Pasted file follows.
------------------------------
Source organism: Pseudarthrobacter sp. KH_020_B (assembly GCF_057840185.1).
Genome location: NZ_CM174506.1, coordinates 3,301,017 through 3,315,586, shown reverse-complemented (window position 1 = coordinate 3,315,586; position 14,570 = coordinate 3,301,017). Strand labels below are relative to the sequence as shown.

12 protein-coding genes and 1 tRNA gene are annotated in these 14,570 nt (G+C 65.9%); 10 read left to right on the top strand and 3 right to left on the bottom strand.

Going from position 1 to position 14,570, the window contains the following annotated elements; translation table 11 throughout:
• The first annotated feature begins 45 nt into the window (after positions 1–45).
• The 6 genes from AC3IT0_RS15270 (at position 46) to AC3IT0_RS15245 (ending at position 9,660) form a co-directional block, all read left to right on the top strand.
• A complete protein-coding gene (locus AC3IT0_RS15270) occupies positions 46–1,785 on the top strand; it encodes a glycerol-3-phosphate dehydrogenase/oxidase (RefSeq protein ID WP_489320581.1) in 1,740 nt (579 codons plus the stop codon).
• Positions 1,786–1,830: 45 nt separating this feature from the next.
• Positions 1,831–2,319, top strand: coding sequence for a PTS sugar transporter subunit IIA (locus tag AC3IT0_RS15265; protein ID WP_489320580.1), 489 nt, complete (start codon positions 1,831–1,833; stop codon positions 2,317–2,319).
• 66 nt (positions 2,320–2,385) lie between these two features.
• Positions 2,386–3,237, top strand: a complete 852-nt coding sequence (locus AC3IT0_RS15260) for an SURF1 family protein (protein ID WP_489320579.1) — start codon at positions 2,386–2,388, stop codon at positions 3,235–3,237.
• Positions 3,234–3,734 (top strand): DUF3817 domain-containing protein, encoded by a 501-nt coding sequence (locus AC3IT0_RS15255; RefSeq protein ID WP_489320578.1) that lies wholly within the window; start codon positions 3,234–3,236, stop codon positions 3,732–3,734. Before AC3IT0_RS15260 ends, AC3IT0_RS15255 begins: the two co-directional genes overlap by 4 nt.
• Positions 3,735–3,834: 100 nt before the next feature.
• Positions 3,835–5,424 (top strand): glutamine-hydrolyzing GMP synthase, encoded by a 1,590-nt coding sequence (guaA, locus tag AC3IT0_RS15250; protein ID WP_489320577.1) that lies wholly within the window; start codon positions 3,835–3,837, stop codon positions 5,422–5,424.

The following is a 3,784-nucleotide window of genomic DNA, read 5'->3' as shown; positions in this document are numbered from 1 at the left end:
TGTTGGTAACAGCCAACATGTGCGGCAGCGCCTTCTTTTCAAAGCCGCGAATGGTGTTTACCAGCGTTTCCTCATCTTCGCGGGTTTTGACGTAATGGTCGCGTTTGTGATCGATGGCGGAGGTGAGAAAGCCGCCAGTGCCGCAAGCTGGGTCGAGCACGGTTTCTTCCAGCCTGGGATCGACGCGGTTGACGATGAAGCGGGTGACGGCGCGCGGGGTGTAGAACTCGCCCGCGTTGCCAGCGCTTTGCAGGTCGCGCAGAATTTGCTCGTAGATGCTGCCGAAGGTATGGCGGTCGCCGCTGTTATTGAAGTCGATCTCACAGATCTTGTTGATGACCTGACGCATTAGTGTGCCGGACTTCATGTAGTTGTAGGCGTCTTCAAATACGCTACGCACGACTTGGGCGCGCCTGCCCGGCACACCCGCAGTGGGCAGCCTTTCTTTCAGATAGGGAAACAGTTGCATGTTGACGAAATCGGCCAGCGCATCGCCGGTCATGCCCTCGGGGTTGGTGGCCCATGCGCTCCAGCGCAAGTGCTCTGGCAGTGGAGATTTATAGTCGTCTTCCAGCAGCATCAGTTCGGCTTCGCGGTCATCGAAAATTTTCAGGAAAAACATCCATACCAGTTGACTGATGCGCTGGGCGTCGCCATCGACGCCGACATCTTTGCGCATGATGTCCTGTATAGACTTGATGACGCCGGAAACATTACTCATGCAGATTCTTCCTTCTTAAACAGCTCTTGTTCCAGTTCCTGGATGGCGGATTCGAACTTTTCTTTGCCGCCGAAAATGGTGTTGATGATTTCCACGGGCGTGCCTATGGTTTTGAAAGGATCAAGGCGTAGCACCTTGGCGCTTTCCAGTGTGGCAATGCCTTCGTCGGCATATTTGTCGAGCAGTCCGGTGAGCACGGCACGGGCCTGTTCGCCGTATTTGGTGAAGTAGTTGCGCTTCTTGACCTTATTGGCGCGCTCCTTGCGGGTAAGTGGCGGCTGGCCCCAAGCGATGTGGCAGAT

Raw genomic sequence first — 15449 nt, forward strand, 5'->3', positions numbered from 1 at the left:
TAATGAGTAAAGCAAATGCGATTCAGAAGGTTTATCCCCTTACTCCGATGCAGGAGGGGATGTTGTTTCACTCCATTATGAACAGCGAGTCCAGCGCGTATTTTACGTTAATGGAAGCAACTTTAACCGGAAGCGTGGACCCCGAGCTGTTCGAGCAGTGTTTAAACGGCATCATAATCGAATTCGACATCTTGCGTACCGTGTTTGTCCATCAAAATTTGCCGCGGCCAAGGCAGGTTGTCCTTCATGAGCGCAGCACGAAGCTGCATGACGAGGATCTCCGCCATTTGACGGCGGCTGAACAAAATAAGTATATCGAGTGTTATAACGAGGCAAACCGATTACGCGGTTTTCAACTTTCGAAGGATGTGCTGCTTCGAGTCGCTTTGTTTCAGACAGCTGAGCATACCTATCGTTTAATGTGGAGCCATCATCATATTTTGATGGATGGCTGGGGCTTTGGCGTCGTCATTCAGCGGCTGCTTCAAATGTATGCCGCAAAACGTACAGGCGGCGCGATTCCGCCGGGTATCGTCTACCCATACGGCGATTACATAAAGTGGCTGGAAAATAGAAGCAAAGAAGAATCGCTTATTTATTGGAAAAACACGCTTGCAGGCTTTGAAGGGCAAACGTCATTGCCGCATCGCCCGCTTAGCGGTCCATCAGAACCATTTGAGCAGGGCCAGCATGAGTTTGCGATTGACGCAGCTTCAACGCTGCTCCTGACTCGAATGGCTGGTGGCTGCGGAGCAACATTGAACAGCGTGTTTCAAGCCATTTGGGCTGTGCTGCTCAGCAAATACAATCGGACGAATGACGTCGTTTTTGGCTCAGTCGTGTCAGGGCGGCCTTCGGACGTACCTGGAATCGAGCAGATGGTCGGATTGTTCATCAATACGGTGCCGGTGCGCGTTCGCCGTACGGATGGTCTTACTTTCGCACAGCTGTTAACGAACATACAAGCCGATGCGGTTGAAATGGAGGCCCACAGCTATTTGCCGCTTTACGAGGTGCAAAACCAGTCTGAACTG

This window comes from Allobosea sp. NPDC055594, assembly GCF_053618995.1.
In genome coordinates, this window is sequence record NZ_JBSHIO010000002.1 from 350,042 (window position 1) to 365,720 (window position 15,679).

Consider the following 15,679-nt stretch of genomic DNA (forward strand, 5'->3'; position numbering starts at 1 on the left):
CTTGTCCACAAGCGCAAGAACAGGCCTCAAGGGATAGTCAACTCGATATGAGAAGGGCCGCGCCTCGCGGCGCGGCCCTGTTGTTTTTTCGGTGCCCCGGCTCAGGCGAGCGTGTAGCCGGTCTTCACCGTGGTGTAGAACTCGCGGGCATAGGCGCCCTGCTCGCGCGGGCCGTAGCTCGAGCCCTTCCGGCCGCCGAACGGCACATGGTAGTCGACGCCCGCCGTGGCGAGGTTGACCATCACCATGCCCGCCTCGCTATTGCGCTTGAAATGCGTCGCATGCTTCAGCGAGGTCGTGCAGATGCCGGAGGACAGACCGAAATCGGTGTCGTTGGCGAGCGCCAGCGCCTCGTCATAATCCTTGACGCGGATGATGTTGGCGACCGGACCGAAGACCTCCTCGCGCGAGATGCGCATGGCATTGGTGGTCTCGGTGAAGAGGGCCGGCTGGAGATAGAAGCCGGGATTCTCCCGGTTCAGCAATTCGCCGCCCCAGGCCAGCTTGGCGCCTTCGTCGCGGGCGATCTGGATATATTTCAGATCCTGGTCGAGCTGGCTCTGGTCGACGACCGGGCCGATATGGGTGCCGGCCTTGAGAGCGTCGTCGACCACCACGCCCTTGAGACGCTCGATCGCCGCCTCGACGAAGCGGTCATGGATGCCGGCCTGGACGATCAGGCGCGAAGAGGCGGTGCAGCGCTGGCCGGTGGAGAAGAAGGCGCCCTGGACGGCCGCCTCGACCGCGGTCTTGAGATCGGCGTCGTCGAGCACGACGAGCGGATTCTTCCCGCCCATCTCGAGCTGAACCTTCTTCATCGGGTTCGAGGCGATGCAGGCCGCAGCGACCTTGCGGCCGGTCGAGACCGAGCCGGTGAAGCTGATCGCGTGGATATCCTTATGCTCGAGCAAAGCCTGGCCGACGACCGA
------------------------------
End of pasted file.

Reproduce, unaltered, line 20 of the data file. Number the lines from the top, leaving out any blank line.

In genome coordinates, this window is sequence record NZ_JBSHIO010000002.1 from 350,042 (window position 1) to 365,720 (window position 15,679).